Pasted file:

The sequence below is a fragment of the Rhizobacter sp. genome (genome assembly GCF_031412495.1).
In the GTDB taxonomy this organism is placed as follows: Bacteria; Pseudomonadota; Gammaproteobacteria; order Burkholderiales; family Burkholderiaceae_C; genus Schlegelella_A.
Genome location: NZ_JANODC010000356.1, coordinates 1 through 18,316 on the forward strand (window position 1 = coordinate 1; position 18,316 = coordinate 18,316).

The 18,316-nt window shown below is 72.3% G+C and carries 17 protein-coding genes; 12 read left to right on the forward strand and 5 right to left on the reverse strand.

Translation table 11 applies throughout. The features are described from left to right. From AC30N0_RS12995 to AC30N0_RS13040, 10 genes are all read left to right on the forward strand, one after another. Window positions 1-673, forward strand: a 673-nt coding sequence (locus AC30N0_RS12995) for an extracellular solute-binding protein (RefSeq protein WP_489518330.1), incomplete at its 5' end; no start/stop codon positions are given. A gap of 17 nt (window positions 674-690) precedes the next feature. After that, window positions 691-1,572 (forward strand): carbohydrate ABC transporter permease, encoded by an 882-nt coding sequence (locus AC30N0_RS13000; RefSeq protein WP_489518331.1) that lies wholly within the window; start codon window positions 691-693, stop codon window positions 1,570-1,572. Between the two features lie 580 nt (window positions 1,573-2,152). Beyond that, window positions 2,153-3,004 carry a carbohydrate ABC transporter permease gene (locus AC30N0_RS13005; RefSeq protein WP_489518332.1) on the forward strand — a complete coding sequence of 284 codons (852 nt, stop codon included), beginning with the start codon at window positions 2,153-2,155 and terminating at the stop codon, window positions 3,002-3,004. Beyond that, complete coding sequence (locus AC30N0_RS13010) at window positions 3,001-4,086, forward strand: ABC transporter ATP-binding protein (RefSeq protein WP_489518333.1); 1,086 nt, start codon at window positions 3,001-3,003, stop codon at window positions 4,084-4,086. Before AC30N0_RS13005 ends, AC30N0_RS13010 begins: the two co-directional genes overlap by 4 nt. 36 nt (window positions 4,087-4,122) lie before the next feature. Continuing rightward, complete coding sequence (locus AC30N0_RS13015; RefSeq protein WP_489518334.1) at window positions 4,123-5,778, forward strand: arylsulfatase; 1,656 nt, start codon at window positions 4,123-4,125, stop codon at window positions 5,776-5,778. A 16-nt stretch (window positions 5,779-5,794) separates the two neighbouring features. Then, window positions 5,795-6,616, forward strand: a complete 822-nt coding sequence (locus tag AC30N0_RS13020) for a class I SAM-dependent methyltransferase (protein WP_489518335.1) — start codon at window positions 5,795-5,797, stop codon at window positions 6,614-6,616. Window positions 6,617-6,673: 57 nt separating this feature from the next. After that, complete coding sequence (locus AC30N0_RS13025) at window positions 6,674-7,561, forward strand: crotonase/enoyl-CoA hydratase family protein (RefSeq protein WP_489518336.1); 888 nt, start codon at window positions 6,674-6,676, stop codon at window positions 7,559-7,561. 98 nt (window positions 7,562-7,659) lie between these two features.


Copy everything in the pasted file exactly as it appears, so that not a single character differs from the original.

The sequence below is a fragment of the Rhizobacter sp. genome (genome assembly GCF_031412495.1).
In the GTDB taxonomy this organism is placed as follows: Bacteria; Pseudomonadota; Gammaproteobacteria; order Burkholderiales; family Burkholderiaceae_C; genus Schlegelella_A.
Genome location: NZ_JANODC010000356.1, coordinates 1 through 18,316 on the forward strand (window position 1 = coordinate 1; position 18,316 = coordinate 18,316).

The 18,316-nt window shown below is 72.3% G+C and carries 17 protein-coding genes; 12 read left to right on the forward strand and 5 right to left on the reverse strand.

Translation table 11 applies throughout. The features are described from left to right. From AC30N0_RS12995 to AC30N0_RS13040, 10 genes are all read left to right on the forward strand, one after another. Window positions 1-673, forward strand: a 673-nt coding sequence (locus AC30N0_RS12995) for an extracellular solute-binding protein (RefSeq protein WP_489518330.1), incomplete at its 5' end; no start/stop codon positions are given. A gap of 17 nt (window positions 674-690) precedes the next feature. After that, window positions 691-1,572 (forward strand): carbohydrate ABC transporter permease, encoded by an 882-nt coding sequence (locus AC30N0_RS13000; RefSeq protein WP_489518331.1) that lies wholly within the window; start codon window positions 691-693, stop codon window positions 1,570-1,572. Between the two features lie 580 nt (window positions 1,573-2,152). Beyond that, window positions 2,153-3,004 carry a carbohydrate ABC transporter permease gene (locus AC30N0_RS13005; RefSeq protein WP_489518332.1) on the forward strand — a complete coding sequence of 284 codons (852 nt, stop codon included), beginning with the start codon at window positions 2,153-2,155 and terminating at the stop codon, window positions 3,002-3,004. Beyond that, complete coding sequence (locus AC30N0_RS13010) at window positions 3,001-4,086, forward strand: ABC transporter ATP-binding protein (RefSeq protein WP_489518333.1); 1,086 nt, start codon at window positions 3,001-3,003, stop codon at window positions 4,084-4,086. Before AC30N0_RS13005 ends, AC30N0_RS13010 begins: the two co-directional genes overlap by 4 nt. 36 nt (window positions 4,087-4,122) lie before the next feature. Continuing rightward, complete coding sequence (locus AC30N0_RS13015; RefSeq protein WP_489518334.1) at window positions 4,123-5,778, forward strand: arylsulfatase; 1,656 nt, start codon at window positions 4,123-4,125, stop codon at window positions 5,776-5,778. A 16-nt stretch (window positions 5,779-5,794) separates the two neighbouring features. Then, window positions 5,795-6,616, forward strand: a complete 822-nt coding sequence (locus tag AC30N0_RS13020) for a class I SAM-dependent methyltransferase (protein WP_489518335.1) — start codon at window positions 5,795-5,797, stop codon at window positions 6,614-6,616. Window positions 6,617-6,673: 57 nt separating this feature from the next. After that, complete coding sequence (locus AC30N0_RS13025) at window positions 6,674-7,561, forward strand: crotonase/enoyl-CoA hydratase family protein (RefSeq protein WP_489518336.1); 888 nt, start codon at window positions 6,674-6,676, stop codon at window positions 7,559-7,561. 98 nt (window positions 7,562-7,659) lie between these two features.